• LZ_69LZ_69 Road Warrior
    edited January 2008
    "A lot of artists who previously wouldn't touch videogames, they've started to see what we're doing is a legitimate, creative medium for them to allow their fans to connect with their music on a deeper level."

    I hope this trend keeps incresing at an exponential level.:cool:
  • phulcrumphulcrum Road Warrior
    edited January 2008
    Yah, I bet that if Activision wasn't paying Harmonix some cash for patents every time a copy of GH3 is sold they wouldn't have made a huge stink about the patch. Well... maybe not, it is Activision and their company full of d-bags...
  • SanelessSaneless Unsigned
    edited January 2008
    ManOwaR;233405 said:
    Activision may also be upset because it is apparent the Rock Band Model is in the process of turning the tide, then blowing them out of the water.

    Many RB owners are more than half way to "buying the game twice" in DLC; looking at my own we have Metallica Pack, Buddy Holly, Hard to Handle, Limelight, Punk Pack, Queen Beeotch, Fortunate Son, Cherry Bomb and Bang a gong; while not even playing their GHIII games anymore.
    Or if you're like me, you look at the pathetic DLC offering of GH3 and decide if you're going to spend money, you're going to spend it in RB. haha activision, you lose. 2.50 for a bad song in GH vs 2.00 for a good song in RB? I can't believe I'm happy to give EA money, but they definitely have the better model.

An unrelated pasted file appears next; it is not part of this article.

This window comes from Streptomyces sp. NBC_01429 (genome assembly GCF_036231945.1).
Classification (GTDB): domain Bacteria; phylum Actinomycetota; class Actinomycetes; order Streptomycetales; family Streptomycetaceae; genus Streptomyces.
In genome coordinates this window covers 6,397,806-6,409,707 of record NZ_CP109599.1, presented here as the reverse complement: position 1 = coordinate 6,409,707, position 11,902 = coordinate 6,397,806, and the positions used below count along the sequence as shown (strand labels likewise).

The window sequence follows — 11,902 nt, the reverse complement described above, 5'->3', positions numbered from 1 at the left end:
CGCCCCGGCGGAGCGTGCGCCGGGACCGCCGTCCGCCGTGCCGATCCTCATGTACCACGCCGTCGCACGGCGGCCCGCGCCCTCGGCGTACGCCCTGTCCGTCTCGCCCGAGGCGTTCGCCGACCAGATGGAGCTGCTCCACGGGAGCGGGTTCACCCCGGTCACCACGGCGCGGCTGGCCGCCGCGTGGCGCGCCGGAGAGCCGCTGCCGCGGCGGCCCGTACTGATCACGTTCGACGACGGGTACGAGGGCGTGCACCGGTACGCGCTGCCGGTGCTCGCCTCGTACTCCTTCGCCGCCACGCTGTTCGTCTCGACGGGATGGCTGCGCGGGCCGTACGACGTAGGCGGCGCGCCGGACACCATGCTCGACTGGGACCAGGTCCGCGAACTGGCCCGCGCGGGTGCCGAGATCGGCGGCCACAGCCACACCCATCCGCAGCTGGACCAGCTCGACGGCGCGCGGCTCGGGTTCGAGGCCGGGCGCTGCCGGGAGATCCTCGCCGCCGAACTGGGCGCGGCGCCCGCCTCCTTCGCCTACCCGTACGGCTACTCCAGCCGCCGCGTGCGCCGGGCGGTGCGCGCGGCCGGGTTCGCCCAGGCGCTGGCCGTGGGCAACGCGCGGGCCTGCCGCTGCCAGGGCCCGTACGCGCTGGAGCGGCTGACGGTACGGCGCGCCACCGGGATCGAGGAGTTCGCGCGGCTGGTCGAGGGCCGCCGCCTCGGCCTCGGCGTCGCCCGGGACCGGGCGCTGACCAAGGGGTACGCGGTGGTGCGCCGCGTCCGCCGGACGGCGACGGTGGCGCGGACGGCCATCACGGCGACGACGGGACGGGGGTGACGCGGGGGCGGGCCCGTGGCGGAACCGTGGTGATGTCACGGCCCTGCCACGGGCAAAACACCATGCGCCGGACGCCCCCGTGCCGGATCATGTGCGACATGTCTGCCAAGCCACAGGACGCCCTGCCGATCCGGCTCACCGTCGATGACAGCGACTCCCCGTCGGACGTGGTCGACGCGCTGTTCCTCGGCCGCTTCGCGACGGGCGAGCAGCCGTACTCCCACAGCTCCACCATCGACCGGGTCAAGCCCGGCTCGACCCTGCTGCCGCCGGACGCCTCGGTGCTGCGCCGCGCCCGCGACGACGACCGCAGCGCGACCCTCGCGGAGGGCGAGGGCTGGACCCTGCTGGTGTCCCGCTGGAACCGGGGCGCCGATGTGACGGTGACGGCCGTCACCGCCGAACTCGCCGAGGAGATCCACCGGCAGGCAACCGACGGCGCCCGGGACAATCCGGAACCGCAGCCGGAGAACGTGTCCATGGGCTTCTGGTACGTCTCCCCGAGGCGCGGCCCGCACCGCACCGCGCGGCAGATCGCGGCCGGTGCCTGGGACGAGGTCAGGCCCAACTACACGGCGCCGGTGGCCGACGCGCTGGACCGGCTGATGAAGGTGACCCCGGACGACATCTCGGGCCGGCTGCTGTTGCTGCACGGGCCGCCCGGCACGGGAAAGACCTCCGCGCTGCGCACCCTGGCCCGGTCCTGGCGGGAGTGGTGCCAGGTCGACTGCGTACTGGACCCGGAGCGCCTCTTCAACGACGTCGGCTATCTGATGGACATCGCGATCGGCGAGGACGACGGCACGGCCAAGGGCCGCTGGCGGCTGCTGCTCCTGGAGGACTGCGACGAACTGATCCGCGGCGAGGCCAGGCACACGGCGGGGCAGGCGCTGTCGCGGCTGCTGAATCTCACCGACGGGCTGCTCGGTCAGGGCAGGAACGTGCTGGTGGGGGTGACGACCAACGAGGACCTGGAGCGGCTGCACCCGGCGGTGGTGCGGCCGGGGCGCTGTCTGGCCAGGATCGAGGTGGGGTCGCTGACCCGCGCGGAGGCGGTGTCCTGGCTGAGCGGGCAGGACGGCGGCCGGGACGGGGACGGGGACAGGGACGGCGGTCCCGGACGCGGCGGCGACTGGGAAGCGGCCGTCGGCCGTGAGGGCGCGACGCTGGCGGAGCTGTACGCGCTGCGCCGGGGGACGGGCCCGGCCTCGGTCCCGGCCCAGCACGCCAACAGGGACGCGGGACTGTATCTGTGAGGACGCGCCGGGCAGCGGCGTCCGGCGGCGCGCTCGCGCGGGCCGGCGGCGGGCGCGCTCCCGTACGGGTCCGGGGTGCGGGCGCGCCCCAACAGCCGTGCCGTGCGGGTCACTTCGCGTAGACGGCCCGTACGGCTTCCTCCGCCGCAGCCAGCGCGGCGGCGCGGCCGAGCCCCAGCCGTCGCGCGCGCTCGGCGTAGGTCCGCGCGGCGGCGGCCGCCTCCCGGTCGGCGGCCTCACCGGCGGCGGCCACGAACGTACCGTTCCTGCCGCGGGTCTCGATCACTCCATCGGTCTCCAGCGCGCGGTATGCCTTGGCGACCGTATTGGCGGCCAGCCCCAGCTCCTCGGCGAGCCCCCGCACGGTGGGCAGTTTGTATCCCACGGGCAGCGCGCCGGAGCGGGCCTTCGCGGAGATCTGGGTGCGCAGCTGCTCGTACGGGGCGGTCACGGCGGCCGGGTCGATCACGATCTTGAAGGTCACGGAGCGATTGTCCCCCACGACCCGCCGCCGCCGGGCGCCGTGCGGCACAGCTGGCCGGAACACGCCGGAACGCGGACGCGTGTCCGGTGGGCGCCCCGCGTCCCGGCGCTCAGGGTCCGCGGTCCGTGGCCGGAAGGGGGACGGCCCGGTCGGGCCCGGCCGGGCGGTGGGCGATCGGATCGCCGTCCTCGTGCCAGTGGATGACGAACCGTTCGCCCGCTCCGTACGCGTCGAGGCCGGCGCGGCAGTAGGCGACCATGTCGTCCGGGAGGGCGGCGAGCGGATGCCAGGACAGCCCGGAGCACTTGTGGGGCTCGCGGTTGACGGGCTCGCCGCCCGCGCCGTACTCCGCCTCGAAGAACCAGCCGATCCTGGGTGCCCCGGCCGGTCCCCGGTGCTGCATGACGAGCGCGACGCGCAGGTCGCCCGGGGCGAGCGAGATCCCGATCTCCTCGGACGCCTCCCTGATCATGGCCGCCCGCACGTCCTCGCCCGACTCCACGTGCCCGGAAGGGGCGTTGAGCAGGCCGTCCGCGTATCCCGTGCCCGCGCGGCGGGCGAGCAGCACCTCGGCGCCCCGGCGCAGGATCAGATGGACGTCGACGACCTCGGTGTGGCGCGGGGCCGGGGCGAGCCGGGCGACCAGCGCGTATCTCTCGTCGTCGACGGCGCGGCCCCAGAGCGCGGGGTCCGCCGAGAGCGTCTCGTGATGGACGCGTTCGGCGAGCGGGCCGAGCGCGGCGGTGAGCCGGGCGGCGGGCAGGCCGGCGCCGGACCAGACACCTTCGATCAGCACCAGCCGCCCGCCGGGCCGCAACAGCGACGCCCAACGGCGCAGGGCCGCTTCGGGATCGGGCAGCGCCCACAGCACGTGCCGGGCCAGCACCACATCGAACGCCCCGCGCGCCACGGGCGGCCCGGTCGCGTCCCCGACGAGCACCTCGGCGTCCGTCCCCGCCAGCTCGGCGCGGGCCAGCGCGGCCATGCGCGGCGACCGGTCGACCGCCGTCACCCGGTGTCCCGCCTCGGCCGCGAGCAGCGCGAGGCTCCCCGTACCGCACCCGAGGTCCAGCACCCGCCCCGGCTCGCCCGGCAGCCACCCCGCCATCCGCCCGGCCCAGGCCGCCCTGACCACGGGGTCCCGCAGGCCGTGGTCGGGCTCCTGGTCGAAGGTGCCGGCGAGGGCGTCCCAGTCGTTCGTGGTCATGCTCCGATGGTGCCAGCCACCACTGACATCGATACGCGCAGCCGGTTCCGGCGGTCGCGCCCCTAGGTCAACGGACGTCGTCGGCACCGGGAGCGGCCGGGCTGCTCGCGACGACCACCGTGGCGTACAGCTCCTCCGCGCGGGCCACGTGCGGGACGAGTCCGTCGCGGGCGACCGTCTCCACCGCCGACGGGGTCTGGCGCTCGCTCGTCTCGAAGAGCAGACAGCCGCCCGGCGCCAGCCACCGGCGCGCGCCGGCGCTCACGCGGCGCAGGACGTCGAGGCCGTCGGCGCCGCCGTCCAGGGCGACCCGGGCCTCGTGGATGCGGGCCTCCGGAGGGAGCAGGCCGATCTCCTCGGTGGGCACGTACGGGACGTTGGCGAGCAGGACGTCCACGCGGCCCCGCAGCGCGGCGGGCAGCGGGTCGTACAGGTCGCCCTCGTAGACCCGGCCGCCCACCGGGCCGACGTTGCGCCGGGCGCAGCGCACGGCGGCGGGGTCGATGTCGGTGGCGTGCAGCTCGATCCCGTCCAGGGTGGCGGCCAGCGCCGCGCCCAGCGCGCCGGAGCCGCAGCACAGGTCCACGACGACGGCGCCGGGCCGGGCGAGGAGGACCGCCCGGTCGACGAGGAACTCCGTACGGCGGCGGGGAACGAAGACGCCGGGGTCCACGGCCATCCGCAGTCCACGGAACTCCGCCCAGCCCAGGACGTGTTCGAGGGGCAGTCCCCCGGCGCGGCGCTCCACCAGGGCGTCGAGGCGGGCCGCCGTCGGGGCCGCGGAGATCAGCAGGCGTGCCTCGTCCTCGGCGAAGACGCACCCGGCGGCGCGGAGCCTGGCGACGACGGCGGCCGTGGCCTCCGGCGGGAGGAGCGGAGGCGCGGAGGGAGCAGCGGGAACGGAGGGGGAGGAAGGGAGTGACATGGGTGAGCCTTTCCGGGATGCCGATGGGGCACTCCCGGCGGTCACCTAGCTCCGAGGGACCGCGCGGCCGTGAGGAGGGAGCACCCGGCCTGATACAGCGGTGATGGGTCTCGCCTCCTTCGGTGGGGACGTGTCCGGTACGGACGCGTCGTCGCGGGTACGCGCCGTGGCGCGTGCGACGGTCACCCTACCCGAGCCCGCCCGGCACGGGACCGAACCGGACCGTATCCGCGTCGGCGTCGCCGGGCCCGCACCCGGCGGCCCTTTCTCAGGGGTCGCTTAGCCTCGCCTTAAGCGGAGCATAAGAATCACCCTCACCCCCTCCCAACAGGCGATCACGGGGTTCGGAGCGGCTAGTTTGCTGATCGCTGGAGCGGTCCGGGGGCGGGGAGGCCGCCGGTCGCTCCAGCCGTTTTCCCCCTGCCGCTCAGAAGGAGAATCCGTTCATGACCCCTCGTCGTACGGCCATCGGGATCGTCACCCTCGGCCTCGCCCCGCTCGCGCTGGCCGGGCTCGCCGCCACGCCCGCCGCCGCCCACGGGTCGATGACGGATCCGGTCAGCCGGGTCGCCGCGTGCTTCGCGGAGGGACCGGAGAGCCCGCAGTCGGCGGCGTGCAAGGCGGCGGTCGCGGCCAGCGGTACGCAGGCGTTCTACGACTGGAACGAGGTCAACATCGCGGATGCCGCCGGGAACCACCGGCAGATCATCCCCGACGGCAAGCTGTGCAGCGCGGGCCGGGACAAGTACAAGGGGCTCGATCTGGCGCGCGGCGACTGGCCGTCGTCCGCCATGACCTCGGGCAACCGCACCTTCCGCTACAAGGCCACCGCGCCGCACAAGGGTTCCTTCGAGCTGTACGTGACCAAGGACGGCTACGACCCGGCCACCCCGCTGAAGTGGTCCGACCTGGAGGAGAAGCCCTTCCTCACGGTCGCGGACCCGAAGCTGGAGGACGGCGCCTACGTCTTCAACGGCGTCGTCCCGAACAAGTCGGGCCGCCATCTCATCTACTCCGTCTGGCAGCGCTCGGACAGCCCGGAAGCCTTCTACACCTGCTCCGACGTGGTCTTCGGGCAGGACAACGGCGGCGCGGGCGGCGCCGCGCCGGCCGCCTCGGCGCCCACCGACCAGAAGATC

• TheSpammerTheSpammer Opening Act
    edited January 2008
    Ridiculously awesome... Guitar Hero exceeds my high expectations." (Rating: 4.5 out of 5)
    - Official PlayStation Magazine

    "One of the greatest games ever made."
    - G4 TV

    "Holy Crap! ... Without a doubt the most fun I have ever had playing any game." (Score: 10 out of 10)
    - Team Fremont

    "Harmonix has unleashed a beast... It makes me want to jump up and down. I'm so psyched about it, I have to talk about it when I'm not playing."
    - Gaming Age

    "The best rhythm game ever made."
    (Score: 10 out of 10)
    - 1up.com

    "I am frankly astonished by how much playing this game feels like playing the guitar for real... Guitar Hero will knock you on your coal-mining ass."
    (Score: 90%)
    - EGM

    "Guitar Hero leaves all other music/rhythm games in the dust."
    (Score: 4.5 out of 5)
    - Yahoo! Games

    "Pure bliss... If you ever rock out this hard outside of Guitar Hero, your heart will explode. We're serious... Hell, the game is so damn fun you won't be able to put it down... Buy this. Now."
    (Score: 9.2 out of 10)
    - IGN.com

    "If you don't have a big, stupid, sh*t-eating grin on your face when you do this, then we can't be friends anymore."
    - Stuff Magazine

    "The latest rhythm action game from Harmonix kicks all kinds of ass."